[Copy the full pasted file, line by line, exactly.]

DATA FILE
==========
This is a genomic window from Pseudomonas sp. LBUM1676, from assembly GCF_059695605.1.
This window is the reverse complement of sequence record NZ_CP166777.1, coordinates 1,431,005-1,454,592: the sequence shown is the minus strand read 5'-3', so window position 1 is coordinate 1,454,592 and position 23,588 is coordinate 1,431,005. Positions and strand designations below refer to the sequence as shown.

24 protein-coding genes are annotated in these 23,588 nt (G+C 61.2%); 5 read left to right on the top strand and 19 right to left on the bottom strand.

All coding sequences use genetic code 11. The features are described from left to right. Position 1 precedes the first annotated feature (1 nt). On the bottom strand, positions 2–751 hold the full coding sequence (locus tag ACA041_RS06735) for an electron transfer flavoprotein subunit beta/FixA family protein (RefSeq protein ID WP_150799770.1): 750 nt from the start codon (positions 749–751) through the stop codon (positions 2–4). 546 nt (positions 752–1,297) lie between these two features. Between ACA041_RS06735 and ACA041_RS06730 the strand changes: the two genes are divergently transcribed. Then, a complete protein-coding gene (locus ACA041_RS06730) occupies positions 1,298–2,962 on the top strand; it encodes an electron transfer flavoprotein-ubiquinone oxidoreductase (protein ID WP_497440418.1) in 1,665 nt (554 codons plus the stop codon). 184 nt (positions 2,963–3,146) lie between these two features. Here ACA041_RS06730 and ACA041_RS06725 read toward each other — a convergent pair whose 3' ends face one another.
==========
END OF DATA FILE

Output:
This is a genomic window from Pseudomonas sp. LBUM1676, from assembly GCF_059695605.1.
This window is the reverse complement of sequence record NZ_CP166777.1, coordinates 1,431,005-1,454,592: the sequence shown is the minus strand read 5'-3', so window position 1 is coordinate 1,454,592 and position 23,588 is coordinate 1,431,005. Positions and strand designations below refer to the sequence as shown.

24 protein-coding genes are annotated in these 23,588 nt (G+C 61.2%); 5 read left to right on the top strand and 19 right to left on the bottom strand.

All coding sequences use genetic code 11. The features are described from left to right. Position 1 precedes the first annotated feature (1 nt). On the bottom strand, positions 2–751 hold the full coding sequence (locus tag ACA041_RS06735) for an electron transfer flavoprotein subunit beta/FixA family protein (RefSeq protein ID WP_150799770.1): 750 nt from the start codon (positions 749–751) through the stop codon (positions 2–4). 546 nt (positions 752–1,297) lie between these two features. Between ACA041_RS06735 and ACA041_RS06730 the strand changes: the two genes are divergently transcribed. Then, a complete protein-coding gene (locus ACA041_RS06730) occupies positions 1,298–2,962 on the top strand; it encodes an electron transfer flavoprotein-ubiquinone oxidoreductase (protein ID WP_497440418.1) in 1,665 nt (554 codons plus the stop codon). 184 nt (positions 2,963–3,146) lie between these two features. Here ACA041_RS06730 and ACA041_RS06725 read toward each other — a convergent pair whose 3' ends face one another.